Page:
Like Chen, Gabriella Papadakis and Guillaume Cizeron (FRA) had unfinished business at the Olympics. A costume malfunction in the short dance had cost them gold in Korea four years ago. Even though the four-time World champions had passed on competing at the European Championships last month, they looked sharper than ever in the rhythm dance breaking their own world record with a score of 90.83 points. They comfortably won the free dance as well to finally add the Olympic title to their collection. 2021 World champions Victoria Sinitsina and Nikita Katsalapov (ROC) lost both segments in the team event and just about fended off Madison Hubbell and Zachary Donohue (USA) in the race for the silver medal.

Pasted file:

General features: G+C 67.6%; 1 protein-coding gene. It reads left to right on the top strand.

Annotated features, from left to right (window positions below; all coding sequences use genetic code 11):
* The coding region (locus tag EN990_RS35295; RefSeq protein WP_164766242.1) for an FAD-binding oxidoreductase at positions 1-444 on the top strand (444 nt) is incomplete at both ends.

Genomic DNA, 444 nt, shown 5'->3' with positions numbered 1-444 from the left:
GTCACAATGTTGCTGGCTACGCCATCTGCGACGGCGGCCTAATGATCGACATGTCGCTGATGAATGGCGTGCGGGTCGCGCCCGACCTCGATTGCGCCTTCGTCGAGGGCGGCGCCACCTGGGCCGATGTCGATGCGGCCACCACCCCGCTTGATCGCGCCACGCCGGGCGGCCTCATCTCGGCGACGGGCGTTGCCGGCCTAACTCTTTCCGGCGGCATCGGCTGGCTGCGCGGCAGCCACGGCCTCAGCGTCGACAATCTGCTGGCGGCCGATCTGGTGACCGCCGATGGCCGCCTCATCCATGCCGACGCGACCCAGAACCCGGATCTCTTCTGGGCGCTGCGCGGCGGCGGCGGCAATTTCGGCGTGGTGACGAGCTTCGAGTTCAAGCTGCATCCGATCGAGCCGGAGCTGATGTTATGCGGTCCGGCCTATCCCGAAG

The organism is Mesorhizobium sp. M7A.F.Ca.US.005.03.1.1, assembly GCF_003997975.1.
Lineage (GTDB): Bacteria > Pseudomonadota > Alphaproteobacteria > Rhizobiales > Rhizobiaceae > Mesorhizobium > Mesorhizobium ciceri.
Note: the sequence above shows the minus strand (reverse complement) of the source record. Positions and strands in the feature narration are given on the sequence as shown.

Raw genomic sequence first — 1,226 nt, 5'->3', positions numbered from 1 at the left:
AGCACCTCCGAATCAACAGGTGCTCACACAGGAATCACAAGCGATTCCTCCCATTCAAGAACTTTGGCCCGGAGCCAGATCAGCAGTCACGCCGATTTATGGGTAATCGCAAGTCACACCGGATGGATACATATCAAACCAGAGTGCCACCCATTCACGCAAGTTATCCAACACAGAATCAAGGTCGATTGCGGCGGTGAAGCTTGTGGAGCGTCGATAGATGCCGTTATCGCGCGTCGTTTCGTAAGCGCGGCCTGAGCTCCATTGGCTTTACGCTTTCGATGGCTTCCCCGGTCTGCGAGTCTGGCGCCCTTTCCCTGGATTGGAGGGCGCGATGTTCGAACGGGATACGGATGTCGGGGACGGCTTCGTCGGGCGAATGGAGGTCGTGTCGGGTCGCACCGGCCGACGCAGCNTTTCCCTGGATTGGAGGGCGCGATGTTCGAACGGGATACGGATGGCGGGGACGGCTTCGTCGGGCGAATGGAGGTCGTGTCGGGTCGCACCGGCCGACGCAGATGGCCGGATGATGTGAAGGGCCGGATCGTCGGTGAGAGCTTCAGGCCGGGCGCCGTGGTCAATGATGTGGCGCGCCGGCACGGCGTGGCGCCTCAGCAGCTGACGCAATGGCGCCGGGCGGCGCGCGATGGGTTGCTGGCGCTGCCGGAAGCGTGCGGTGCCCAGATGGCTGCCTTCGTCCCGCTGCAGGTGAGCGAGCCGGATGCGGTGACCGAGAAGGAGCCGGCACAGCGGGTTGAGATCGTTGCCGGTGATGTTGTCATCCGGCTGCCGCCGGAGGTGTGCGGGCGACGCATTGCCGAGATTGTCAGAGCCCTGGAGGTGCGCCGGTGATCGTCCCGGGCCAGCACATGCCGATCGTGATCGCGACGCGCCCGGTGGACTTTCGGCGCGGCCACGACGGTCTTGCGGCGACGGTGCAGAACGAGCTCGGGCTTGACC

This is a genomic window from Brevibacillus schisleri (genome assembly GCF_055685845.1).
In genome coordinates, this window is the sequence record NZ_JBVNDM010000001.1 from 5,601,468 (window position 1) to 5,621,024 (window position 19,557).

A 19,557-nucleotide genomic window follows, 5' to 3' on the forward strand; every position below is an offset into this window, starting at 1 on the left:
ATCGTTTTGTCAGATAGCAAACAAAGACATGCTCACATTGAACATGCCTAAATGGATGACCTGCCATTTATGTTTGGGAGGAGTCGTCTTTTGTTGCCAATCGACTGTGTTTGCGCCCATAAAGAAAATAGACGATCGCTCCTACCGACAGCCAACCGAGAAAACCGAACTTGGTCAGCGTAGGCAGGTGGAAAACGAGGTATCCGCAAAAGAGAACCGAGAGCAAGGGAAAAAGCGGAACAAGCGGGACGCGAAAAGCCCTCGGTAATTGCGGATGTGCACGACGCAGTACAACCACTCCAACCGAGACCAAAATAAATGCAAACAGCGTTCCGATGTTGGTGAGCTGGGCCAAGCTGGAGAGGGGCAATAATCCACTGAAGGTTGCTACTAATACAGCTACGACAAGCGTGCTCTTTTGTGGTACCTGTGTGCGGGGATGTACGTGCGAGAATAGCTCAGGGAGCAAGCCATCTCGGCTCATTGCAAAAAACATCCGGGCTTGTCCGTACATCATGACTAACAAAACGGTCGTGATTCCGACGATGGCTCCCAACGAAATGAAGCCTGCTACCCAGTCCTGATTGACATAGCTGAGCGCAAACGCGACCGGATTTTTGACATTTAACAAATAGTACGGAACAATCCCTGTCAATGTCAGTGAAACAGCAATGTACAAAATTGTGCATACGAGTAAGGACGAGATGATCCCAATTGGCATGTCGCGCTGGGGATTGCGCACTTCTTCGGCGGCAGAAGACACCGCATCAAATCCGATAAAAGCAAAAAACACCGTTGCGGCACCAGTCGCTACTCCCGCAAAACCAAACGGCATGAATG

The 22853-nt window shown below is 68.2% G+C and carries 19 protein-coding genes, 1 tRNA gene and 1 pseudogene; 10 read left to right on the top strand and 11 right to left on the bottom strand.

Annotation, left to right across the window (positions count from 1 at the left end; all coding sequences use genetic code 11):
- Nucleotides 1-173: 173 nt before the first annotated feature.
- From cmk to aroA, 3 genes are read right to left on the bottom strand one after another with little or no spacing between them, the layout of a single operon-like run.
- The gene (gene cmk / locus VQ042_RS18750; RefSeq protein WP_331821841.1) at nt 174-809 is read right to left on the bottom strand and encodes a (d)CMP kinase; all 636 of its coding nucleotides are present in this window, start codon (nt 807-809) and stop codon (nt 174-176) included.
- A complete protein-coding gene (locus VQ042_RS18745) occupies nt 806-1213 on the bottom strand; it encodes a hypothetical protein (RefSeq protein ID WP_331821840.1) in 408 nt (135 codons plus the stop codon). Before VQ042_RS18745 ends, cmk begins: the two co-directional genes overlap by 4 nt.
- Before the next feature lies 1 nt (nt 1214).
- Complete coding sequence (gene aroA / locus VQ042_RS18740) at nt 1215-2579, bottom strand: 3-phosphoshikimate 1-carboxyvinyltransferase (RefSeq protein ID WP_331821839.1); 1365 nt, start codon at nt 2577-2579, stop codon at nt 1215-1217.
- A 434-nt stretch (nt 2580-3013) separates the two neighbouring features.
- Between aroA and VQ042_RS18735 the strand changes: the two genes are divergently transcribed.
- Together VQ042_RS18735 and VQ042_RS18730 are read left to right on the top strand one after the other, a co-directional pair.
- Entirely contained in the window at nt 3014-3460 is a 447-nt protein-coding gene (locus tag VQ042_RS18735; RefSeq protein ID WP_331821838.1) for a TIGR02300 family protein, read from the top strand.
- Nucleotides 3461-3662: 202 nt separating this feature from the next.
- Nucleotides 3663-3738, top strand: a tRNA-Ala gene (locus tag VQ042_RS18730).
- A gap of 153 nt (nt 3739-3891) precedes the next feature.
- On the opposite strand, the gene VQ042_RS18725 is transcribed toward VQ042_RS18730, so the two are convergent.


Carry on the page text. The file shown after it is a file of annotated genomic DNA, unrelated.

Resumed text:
Following the conclusion of the team event and the postponement of the medal ceremony, speculation went into overdrive about the reason why. Attention focused on the ROC team and it soon became clear that the issue was doping of a protected person. The only minor who competed for the ROC in the team event was Kamila Valieva, the outstanding favourite in the women’s event. Valieva was tested on Christmas Day 2021 at the Russian Championships and her sample sent to a World Anti-Doping Agency (WADA) accredited laboratory in Stockholm, Sweden. The sample showed a positive result for trimetazidine, a medication used to treat heart conditions. The Russian Anti-Doping Agency (RUSADA) received notification of the result on 8 February and cleared Valieva of any wrongdoing on 9 February. The International Olympic Committee (IOC), WADA and the International Skating Union (ISU) appealed RUSADA’s decision to the Court of Arbitration for Sport (CAS). On 14 February, CAS ruled that Valieva would be allowed compete in the individual women’s event as not doing so would cause her “irreparable harm” citing her age and the delay in transmitting her test results. The IOC requested that the ISU allow an extra athlete qualify for the free if Valieva advanced from the short and that if the Russian finished in the top three no flower or medal ceremonies would be held pending the outcome of the investigation.